On the contrary, in the case of most neuroses, the sexual part of the libido is repressed and leads to a regression in this domain, but the psychological adaptation to external reality is guaranteed through a non-sexual part of the libido.
Jung then distinguishes hysteria and schizophrenia by writing that the schizophrenic ‘is more than autoerotic, he builds up an intra-psychic equivalent for reality…’ (Jung 1912b:152). These considerations lead him to adopt an energetic conception of the libido.
Continuing on with these reflections, Jung postulates that the non-sexual libido that is withdrawn from reality in schizophrenia, which is normally used by the psyche for adaptation purposes, causes the regression
to an earlier, and so archaic, mode of adaptation, which means the use of non-directed thinking, taken by the mentally ill at face-value: it is the symbolic life, in which the symbol is considered as applicable, or valid, for external reality.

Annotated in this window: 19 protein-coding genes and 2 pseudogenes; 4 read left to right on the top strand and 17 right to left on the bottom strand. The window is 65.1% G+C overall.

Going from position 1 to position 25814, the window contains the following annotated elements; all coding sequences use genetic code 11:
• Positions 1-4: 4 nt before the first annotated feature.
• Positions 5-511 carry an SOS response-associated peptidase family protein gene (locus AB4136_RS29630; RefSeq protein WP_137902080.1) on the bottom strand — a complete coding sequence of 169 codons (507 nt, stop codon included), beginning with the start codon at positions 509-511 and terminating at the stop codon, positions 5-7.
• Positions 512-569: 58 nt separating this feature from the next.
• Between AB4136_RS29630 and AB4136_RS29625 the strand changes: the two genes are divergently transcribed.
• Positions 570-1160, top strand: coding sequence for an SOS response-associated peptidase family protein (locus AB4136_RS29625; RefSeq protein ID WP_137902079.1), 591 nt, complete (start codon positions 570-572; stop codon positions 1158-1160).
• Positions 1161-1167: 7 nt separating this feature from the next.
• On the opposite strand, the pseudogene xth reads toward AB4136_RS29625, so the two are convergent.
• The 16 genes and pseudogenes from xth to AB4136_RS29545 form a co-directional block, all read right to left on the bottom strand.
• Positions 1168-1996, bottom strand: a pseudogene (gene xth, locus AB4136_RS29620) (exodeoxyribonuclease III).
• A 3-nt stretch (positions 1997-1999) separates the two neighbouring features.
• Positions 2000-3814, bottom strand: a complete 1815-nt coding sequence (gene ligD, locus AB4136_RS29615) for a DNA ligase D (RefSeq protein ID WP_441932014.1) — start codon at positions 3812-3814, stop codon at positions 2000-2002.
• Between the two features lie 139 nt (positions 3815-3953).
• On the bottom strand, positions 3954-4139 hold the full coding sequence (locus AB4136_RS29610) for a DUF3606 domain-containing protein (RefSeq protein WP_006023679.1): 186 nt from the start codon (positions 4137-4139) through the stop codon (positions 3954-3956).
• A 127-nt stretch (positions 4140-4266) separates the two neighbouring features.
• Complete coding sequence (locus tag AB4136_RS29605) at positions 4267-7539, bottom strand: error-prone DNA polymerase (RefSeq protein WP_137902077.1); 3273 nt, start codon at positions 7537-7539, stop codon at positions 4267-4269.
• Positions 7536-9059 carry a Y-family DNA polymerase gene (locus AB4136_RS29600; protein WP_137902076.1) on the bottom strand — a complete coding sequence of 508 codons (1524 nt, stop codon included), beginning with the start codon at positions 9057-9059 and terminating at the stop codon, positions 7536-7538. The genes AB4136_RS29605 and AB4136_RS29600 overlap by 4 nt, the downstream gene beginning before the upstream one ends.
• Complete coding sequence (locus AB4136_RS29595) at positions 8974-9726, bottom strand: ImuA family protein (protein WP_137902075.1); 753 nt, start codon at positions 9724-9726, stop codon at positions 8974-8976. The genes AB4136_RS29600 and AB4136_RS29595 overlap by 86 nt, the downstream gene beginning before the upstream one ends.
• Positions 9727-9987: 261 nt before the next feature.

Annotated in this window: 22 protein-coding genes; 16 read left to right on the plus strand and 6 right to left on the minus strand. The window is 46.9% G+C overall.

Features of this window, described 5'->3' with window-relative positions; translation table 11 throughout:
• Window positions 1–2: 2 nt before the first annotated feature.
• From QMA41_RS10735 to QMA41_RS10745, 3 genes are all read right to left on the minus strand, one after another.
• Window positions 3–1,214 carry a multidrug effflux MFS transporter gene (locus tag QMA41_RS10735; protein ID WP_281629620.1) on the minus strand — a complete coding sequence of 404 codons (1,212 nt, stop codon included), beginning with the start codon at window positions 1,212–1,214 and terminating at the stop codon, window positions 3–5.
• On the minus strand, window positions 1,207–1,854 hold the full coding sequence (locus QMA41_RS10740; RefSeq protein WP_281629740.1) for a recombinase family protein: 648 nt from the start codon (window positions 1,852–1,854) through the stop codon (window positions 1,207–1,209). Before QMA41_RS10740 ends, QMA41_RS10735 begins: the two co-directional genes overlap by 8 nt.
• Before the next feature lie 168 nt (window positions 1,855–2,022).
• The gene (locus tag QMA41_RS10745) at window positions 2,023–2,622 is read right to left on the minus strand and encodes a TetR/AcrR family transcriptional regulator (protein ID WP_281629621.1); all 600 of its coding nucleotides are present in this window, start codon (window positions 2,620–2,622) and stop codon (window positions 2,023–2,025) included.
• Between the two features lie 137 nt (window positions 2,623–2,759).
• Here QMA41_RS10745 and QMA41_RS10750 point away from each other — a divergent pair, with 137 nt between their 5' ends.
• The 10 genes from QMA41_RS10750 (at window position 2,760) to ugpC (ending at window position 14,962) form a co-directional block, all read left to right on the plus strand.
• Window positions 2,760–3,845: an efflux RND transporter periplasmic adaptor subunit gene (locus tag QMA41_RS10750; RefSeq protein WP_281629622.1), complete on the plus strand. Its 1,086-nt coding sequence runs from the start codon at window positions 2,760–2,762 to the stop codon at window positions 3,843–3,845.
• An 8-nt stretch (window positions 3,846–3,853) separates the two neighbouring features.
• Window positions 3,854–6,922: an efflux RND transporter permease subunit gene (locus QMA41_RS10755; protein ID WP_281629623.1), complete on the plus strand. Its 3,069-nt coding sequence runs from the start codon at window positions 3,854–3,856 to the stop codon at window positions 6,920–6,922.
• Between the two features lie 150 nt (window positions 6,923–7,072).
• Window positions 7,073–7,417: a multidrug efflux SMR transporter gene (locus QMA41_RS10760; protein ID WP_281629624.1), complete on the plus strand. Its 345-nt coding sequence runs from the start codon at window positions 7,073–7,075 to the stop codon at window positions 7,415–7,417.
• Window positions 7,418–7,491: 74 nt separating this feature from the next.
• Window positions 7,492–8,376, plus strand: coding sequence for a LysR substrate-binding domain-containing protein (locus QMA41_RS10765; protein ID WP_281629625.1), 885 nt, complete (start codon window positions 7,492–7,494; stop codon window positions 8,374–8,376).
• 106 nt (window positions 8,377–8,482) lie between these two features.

This implies the existence of two kinds of truths and realities: the ʻactual truthʼ––or reality––and the ʻpsychological truthʼ––or reality––(where the symbol belongs), two realities with their own kinds of contents and modes of apperception (Jung 1912b:262).
Jung then shifts his clinical language to a mythological one, or a graphic one, a method of amplification which he uses to analyse the psychological processes found in a particular transformation of the libido: the introversion which leads to a transformation of personality, which he describes as a journey found in mythology under the name of nekyia.